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For those unfamiliar with the myth, Sisyphus was punished for cursing the gods; his sentence, to push a large boulder to the summit of a tall mountain, from where the gods would then project it back to the bottom, and he required to clamber down and push it up again. A perfect analogy for the “absurdity” of the human condition, according to the French philosopher Albert Camus. My version amends the Greek original to my own philosophical position, one which refuses to collaborate in its own victimhood. I am also conscious that the crucial word-play on the word “dam” is likely to be untranslatable.
these days of my dying I have come back to the
mountain, a man bred on sluggish rivers,
to unwind whatever stream and pour it gently,
gratefully, slipping over rocks,
to lie down on soft, dry beds, to tend the
trees and flowers, to know my limits and to
within my boundaries,
to look upwards to the peaks and shield my
eyes against the blinding light of suns, of
of madmen, who alone could travel there,
to look upwards and admire, even while my back
bent downwards to the long, flat sea,
to obey the flowing of the current, to brace
myself against the cold, to spin only where
whirlpool turned me, to cease when I faced
when I reached the sea, I found a ragged shell,
and opened it, I probed its ache of darkness,
tampering, discarding, modifying,
its broken body piece by piece,
and keeping, or not keeping.
took the half-made shell and plunged it deep into
the acid of its dissolution, and reformed it,
moulding its darkness with my own bare
until it was complete.
then I held it to the skies, my head turned
upwards to the mountain-tops, the tiny god I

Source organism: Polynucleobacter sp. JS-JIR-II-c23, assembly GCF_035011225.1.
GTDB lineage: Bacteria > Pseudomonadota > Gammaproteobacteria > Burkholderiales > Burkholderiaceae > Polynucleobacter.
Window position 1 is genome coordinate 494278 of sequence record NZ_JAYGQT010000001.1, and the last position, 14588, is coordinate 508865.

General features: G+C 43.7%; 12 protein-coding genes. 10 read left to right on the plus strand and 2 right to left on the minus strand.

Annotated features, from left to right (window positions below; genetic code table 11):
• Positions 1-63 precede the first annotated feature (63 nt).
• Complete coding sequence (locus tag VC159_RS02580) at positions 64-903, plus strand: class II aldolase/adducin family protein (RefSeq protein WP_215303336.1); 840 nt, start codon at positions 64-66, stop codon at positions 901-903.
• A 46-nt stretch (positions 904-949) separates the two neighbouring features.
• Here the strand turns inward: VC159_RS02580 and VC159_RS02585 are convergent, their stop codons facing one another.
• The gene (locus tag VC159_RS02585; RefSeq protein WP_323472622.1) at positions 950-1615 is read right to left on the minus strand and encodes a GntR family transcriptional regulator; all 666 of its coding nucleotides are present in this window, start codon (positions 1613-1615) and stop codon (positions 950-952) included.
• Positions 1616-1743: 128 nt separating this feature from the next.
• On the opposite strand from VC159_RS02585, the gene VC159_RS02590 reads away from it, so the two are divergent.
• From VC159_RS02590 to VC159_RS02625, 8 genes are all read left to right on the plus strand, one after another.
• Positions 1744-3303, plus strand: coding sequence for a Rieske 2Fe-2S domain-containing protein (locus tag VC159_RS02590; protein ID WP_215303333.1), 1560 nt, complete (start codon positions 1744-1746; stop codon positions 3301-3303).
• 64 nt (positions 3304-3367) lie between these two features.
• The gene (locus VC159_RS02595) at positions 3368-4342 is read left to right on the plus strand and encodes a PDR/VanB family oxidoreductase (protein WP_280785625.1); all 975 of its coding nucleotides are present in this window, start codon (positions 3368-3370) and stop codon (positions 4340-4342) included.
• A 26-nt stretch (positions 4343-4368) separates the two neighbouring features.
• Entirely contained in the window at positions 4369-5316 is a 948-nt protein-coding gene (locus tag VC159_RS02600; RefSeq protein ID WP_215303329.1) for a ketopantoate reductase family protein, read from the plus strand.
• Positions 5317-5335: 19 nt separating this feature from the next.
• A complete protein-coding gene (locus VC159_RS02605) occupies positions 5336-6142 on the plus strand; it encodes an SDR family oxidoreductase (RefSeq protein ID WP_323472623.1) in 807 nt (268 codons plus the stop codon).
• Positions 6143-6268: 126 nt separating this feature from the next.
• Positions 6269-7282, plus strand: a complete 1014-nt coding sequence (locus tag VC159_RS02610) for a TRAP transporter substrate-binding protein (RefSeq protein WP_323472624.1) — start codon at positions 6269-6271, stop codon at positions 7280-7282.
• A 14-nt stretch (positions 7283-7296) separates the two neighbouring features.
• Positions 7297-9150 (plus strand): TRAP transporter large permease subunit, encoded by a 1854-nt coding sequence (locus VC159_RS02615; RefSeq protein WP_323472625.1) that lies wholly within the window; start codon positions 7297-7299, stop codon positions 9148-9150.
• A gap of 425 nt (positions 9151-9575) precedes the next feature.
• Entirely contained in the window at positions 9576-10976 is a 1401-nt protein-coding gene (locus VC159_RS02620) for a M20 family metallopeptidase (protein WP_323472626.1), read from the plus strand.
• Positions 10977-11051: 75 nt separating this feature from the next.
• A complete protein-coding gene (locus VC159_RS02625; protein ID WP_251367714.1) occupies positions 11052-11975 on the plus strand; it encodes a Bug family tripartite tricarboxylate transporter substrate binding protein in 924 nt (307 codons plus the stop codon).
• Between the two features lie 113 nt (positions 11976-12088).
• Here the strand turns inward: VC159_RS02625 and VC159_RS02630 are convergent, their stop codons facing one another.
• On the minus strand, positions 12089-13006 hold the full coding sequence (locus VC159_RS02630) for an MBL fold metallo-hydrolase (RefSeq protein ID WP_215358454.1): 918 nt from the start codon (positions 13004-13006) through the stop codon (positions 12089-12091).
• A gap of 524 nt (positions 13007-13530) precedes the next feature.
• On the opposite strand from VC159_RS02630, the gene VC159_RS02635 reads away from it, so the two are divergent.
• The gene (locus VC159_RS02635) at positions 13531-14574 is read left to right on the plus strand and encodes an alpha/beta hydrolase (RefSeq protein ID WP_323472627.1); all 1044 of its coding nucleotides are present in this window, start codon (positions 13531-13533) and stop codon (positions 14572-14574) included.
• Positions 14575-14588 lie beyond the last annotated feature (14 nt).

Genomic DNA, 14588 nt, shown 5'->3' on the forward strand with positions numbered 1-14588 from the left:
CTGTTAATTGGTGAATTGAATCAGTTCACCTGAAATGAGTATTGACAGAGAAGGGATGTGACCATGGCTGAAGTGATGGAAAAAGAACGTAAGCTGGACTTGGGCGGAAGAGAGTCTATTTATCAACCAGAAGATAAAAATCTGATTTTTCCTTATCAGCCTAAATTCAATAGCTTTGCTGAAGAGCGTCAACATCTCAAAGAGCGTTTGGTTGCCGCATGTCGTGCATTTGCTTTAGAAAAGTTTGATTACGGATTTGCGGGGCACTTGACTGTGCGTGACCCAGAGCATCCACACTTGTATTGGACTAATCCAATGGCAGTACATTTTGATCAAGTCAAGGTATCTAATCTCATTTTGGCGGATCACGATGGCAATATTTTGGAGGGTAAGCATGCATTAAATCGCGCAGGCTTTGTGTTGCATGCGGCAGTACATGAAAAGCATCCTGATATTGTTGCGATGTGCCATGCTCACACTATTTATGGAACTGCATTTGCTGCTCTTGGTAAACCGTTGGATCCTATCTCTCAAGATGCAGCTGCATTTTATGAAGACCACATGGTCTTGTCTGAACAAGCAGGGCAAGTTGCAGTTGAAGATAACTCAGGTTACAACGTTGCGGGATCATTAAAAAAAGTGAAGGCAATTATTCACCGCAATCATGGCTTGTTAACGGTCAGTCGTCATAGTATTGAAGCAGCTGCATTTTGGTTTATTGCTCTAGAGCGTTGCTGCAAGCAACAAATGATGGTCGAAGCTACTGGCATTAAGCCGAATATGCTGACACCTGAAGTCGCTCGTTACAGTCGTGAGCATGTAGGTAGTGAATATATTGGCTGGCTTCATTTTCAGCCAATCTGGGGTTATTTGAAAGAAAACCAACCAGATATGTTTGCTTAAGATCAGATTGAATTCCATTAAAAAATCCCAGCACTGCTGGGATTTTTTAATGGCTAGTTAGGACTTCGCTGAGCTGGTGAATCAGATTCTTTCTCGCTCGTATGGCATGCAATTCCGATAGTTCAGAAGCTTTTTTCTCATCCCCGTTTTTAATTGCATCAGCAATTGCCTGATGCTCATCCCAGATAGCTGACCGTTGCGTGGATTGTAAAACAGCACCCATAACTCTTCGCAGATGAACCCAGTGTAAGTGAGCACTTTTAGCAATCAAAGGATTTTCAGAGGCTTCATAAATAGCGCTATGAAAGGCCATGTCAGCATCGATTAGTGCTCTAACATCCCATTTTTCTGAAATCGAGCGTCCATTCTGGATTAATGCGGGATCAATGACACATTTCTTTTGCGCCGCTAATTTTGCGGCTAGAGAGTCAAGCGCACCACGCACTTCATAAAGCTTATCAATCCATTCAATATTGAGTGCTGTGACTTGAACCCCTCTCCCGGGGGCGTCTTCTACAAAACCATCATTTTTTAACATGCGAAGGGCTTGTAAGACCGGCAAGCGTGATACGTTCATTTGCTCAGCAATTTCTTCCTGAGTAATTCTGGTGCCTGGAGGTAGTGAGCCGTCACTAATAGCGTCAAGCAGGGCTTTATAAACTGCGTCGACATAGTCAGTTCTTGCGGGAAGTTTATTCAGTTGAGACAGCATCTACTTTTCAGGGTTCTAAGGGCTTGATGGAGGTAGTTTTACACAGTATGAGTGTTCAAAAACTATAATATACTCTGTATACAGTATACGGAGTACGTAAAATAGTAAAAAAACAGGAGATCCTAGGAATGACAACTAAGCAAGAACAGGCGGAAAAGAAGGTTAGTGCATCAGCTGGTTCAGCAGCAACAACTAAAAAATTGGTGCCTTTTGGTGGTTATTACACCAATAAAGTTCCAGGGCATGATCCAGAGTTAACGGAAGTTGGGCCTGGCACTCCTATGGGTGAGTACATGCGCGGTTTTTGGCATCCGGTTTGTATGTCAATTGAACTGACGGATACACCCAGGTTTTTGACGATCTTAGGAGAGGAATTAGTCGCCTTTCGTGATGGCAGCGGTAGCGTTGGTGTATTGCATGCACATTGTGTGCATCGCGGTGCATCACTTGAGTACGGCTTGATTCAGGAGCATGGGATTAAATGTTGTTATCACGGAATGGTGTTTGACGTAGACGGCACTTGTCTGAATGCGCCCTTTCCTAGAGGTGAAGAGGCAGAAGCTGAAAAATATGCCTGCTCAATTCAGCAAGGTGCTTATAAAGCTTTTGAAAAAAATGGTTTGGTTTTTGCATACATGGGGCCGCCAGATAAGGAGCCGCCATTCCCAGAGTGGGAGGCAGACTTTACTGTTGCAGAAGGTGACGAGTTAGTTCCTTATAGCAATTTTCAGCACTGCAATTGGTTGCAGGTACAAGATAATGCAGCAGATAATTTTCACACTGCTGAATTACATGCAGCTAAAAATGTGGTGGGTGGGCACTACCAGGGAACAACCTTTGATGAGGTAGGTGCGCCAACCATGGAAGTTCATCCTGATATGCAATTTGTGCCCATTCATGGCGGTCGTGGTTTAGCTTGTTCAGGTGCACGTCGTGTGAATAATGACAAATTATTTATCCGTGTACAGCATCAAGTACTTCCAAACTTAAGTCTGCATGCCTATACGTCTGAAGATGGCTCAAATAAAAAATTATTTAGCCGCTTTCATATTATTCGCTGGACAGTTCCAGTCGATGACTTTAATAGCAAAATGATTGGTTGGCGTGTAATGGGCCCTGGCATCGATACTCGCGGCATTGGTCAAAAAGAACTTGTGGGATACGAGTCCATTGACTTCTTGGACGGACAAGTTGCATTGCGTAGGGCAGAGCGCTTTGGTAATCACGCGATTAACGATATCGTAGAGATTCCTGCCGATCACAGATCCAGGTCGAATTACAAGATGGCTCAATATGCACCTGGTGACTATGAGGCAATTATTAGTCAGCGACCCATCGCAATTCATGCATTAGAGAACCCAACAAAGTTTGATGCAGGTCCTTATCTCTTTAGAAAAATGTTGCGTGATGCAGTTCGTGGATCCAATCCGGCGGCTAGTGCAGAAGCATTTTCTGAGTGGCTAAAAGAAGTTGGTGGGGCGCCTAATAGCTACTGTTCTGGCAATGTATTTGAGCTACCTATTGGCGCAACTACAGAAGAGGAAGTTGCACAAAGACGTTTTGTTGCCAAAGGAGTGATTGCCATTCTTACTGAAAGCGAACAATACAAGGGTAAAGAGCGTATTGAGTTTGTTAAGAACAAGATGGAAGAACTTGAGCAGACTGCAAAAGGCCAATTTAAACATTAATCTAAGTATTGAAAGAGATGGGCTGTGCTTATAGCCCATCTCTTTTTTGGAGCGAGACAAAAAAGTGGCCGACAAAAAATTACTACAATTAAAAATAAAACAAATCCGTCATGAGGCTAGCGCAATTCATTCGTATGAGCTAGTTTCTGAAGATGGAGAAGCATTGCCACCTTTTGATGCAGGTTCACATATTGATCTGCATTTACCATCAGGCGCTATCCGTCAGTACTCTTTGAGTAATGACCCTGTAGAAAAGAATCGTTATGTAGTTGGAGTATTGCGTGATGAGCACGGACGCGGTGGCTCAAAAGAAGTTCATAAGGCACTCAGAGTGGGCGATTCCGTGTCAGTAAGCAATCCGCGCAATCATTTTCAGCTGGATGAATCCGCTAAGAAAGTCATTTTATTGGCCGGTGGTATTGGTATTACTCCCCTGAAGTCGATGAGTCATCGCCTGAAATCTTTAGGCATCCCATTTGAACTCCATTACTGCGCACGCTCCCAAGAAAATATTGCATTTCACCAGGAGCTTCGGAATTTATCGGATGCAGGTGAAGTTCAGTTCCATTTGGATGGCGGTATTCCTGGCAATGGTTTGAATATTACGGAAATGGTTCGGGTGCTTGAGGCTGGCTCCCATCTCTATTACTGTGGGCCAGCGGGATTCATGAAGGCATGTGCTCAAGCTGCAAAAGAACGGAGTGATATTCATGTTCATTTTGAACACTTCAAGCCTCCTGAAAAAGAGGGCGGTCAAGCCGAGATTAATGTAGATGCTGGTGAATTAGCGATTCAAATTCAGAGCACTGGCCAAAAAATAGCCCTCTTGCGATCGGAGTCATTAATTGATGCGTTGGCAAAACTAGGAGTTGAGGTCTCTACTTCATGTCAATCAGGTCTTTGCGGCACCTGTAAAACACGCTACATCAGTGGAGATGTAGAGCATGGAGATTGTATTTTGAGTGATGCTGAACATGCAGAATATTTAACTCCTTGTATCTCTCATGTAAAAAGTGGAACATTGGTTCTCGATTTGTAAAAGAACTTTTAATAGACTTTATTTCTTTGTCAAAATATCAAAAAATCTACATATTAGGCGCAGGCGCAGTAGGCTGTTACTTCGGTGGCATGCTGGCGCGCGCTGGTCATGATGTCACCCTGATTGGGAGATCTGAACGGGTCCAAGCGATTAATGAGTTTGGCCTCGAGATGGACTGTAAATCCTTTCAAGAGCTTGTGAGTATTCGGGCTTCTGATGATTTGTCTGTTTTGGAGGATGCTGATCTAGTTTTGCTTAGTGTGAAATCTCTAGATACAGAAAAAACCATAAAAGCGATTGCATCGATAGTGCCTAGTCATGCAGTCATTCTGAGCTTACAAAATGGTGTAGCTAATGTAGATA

created gleaming in my hands, my own pride
I raised my head and laughed,
I raised my voice and cursed,
I raised my idol to the sun
and threw it like a rock into the river.
it was ambitious, it was brazen, but I was always
ambitious, I who found the river far too
who knew that nothing could be safe or
simple that a
man made in defiance of his gods.
I had touched the unknown, and touching I had
learned it was not God.
I had reached into the darkness, and clutching I
learned it was not Hell.
I had pierced the invisible, and seeing I had
learned I was not blind.
are mysteries, moments of pure magic, there are
revelations, visions in a dream of dissipated
there are heights beyond the mountain-tops,
these too I have found, and held,
and formed with my own hands, yet never once
did my feet lift off the earth, never once
did I fail to soar beyond the clouds.
did I live, and now, in these days of my dying,
I have come back to the mountain, a man bred
sluggish rivers, a man prepared to lift the
hoist it upwards to the peaks, to stand
head tilted skywards, my eyes
my voice raised to the gods,
I curse them
I defy them,
I lift the rock upon my shoulders, and hurl it,
I once hurled an idol I had made
into the paltry river,
into the weak and flimsy,
"The Song of Sisyphus" is published in "Welcome To My World, Selected Poems 1973-2013", The Argaman Press. Click here to purchase the book.
The illustration on this page shows "The Punishment of Sisyphus", a detail of a painting on an amphora by the Achelous Painter, late 6th century BC; in the State Collections of Classical Art Munich Bildarchiv Foto Marburg/Art Resource, New York City.
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